Pam – Thank you for taking the time to consider the points I made. I did indeed state that the desire to kill preceded the design and use of the gun and that I believe we do focus our attention far too much upon the tool rather than the will to use it for the purpose for which it is intended …to kill.
Whilst I believe I can reasonably claim that some human beings possess the desire to kill I do not believe there is any evidence to support a claim that this thought process is innate to all humanity, i.e. a product of our evolution and therefore coded into our DNA.
There is in fact evidence to suggest that the very opposite may in fact be true. We did not evolve as carnivores or even as true omnivores, we come from herbivore stock that learned how to scavenge. The first ‘meat’ we ate was bone marrow and brains scavenged from the carcasses of animals killed by true carnivores. Our small size at the time put us at the bottom of the pecking order and dictated that we were the last scavengers to arrive at the carcass when all the bones had been picked clean.
We did however have the advantage of intelligence and made primitive tools which we used to pry brain tissue from skulls even lions jaws couldn’t break open and to split open hefty bones and extract the marrow. Although our diet and behaviour was that of a herbivore we learned how to supplement our diet with offal protein. That however is a very long way from being a true carnivore developing a natural instinct to kill with tooth and claw that later also encompasses the gun.
We had to learn how to kill with weapons we made for ourselves to compensate for the natural weaponry our evolutionary path has resulted in us not possessing. We had to learn how to track, how to ambush, how to predict the behaviour of our quarry, how to injure and kill it before it could kill us. Most importantly we had to learn how to summon the resolve to kill.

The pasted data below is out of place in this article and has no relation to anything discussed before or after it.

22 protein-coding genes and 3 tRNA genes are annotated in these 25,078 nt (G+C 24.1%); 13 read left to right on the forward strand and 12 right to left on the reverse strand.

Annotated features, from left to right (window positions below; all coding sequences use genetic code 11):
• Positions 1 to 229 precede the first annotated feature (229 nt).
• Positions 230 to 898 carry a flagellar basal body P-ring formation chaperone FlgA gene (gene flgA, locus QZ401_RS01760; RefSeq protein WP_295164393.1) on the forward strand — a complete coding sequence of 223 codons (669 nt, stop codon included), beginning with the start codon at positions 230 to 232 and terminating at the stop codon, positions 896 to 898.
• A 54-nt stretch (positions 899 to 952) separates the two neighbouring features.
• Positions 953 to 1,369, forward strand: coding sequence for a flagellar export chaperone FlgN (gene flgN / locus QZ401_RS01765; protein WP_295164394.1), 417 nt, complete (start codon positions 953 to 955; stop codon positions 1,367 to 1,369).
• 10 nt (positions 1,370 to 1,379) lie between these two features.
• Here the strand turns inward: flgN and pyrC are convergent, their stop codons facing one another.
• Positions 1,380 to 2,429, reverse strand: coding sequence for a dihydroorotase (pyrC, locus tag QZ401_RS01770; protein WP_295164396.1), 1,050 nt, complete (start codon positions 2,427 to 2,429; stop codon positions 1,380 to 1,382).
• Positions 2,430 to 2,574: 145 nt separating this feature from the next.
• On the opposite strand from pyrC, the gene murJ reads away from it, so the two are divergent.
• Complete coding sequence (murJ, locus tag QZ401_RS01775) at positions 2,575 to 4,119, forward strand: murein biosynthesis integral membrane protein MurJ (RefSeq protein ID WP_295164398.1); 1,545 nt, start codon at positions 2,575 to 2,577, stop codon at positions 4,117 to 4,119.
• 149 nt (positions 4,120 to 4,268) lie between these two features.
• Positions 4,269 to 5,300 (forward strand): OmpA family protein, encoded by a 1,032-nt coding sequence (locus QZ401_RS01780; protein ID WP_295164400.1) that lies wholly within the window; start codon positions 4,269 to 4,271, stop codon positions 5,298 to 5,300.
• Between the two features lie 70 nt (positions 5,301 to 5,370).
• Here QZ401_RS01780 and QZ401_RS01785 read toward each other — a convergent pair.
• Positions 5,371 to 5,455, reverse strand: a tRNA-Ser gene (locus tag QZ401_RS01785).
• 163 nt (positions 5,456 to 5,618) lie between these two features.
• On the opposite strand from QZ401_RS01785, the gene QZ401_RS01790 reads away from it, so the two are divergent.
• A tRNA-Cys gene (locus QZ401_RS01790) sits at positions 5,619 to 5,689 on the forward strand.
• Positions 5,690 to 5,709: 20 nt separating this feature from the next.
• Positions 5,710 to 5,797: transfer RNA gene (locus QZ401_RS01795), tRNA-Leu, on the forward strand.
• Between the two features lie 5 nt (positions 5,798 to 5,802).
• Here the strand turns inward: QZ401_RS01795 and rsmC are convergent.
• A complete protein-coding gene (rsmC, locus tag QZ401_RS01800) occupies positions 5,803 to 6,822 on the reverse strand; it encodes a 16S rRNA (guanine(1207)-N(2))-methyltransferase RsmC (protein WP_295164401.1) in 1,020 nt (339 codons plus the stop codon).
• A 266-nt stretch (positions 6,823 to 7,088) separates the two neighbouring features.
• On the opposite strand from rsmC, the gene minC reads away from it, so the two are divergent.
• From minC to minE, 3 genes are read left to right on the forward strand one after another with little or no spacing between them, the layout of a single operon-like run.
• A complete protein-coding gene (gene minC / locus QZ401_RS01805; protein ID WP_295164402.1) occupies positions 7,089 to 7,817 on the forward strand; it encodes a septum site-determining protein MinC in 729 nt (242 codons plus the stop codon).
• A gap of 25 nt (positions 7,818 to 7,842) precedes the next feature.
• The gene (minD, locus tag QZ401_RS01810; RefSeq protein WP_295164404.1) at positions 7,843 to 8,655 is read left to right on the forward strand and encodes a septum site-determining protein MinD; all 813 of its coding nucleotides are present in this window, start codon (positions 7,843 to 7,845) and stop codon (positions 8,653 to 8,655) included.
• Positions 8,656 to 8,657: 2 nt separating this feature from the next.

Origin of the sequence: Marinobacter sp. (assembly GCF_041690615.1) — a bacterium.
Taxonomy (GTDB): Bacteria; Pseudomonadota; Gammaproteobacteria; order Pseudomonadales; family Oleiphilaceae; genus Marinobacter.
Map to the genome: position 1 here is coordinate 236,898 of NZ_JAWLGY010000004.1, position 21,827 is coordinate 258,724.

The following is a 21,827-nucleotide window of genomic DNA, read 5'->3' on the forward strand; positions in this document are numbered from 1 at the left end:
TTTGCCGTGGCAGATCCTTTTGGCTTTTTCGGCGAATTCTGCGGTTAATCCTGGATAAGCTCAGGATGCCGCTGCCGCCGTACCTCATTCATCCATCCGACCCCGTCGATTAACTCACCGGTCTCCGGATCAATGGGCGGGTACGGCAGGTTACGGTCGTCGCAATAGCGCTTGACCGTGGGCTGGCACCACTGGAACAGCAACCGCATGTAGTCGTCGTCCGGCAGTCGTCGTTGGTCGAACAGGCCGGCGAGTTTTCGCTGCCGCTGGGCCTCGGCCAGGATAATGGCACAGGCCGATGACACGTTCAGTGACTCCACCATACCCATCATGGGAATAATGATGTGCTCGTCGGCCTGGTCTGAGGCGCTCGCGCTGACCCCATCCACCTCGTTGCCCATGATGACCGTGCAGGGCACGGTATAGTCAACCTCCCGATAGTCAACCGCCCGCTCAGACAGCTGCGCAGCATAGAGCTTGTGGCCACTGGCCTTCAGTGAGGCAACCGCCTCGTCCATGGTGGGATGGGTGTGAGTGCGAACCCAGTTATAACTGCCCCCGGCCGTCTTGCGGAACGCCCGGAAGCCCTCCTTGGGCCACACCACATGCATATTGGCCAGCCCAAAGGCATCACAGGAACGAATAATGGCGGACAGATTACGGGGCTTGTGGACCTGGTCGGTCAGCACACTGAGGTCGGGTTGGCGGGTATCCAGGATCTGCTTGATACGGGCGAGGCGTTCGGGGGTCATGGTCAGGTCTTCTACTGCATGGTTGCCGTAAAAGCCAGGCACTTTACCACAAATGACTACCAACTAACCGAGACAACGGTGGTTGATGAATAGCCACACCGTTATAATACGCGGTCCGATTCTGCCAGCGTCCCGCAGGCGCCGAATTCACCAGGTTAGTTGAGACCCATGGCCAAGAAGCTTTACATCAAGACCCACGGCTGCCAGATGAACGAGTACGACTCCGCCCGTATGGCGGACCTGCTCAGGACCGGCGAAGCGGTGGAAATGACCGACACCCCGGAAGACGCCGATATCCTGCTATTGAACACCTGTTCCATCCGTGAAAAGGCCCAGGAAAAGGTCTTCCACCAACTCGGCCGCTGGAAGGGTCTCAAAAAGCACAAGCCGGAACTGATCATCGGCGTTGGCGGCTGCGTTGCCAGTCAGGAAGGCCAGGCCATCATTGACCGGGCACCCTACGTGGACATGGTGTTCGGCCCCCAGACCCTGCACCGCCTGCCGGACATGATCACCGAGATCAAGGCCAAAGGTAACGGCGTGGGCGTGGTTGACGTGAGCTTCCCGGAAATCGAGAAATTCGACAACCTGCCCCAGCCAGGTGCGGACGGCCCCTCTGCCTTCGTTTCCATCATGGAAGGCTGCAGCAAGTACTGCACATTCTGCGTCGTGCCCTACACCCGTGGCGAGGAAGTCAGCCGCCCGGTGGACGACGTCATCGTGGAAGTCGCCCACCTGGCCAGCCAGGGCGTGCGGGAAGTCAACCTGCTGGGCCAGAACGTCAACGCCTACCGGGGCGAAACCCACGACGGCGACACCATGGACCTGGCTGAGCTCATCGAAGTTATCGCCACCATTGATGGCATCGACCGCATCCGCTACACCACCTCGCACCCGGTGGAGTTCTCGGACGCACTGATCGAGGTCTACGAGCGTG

These behaviours could only have been developed in earnest after we had the intelligence to conceive of these behaviours and develop the tools with which to accomplish the deeds. In evolutionary terms that was yesterday on the time-line of our evolution as a species and not in my opinion long enough to develop an innate instinct to kill. We are however very, very good at learning how to do things and killing is one of the things.
We do however have a gene for aggression that we share with chimpanzees. It fortunately does not express itself to the same extent in us as it does in chimps who do have a natural instinct to kill and do so frequently. We appear to use that aggression in much the same way as other animals, to defend ourselves and our offspring and social group etc. That Pam is what I believe is at work in your entirely rational desire to defend your family from would be aggressors. It is however a million miles away from you wanting or feeling an innate desire to kill anyone or anything.
The gun provides an illusionary supplement to the need to defend oneself. Even in a society like the USA where I believe that most people do have the utmost respect and knowledge of the weapon it is still the case that in the majority of homicides resulting from an intruder illegally entering a home the homeowner is predominantly the one who gets shot and frequently with their own weapon. Contrary to urban myth in the USA and EU most illegal intruders actually arrive unarmed though they often leave with a weapon obtained on the premises.